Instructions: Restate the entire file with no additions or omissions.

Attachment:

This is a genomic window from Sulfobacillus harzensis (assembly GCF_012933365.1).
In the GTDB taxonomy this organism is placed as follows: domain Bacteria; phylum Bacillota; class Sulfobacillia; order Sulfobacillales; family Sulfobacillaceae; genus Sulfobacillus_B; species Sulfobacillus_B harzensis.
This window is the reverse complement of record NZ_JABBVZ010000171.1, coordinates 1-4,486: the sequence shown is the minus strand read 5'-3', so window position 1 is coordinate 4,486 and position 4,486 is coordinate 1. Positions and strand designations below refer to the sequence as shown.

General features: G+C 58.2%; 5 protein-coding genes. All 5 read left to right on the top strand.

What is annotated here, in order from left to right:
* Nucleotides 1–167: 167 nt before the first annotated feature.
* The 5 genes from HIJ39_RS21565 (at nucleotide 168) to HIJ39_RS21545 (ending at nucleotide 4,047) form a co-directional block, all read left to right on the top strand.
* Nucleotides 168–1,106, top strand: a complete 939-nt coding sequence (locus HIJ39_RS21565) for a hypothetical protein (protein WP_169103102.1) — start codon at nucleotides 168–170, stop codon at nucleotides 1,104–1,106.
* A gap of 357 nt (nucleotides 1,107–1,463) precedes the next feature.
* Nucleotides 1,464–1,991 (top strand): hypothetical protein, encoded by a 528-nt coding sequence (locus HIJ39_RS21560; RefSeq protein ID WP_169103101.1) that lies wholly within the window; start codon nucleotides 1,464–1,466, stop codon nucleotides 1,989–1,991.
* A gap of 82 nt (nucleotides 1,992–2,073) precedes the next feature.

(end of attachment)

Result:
This is a genomic window from Sulfobacillus harzensis (assembly GCF_012933365.1).
In the GTDB taxonomy this organism is placed as follows: domain Bacteria; phylum Bacillota; class Sulfobacillia; order Sulfobacillales; family Sulfobacillaceae; genus Sulfobacillus_B; species Sulfobacillus_B harzensis.
This window is the reverse complement of record NZ_JABBVZ010000171.1, coordinates 1-4,486: the sequence shown is the minus strand read 5'-3', so window position 1 is coordinate 4,486 and position 4,486 is coordinate 1. Positions and strand designations below refer to the sequence as shown.

General features: G+C 58.2%; 5 protein-coding genes. All 5 read left to right on the top strand.

What is annotated here, in order from left to right:
* Nucleotides 1–167: 167 nt before the first annotated feature.
* The 5 genes from HIJ39_RS21565 (at nucleotide 168) to HIJ39_RS21545 (ending at nucleotide 4,047) form a co-directional block, all read left to right on the top strand.
* Nucleotides 168–1,106, top strand: a complete 939-nt coding sequence (locus HIJ39_RS21565) for a hypothetical protein (protein WP_169103102.1) — start codon at nucleotides 168–170, stop codon at nucleotides 1,104–1,106.
* A gap of 357 nt (nucleotides 1,107–1,463) precedes the next feature.
* Nucleotides 1,464–1,991 (top strand): hypothetical protein, encoded by a 528-nt coding sequence (locus HIJ39_RS21560; RefSeq protein ID WP_169103101.1) that lies wholly within the window; start codon nucleotides 1,464–1,466, stop codon nucleotides 1,989–1,991.
* A gap of 82 nt (nucleotides 1,992–2,073) precedes the next feature.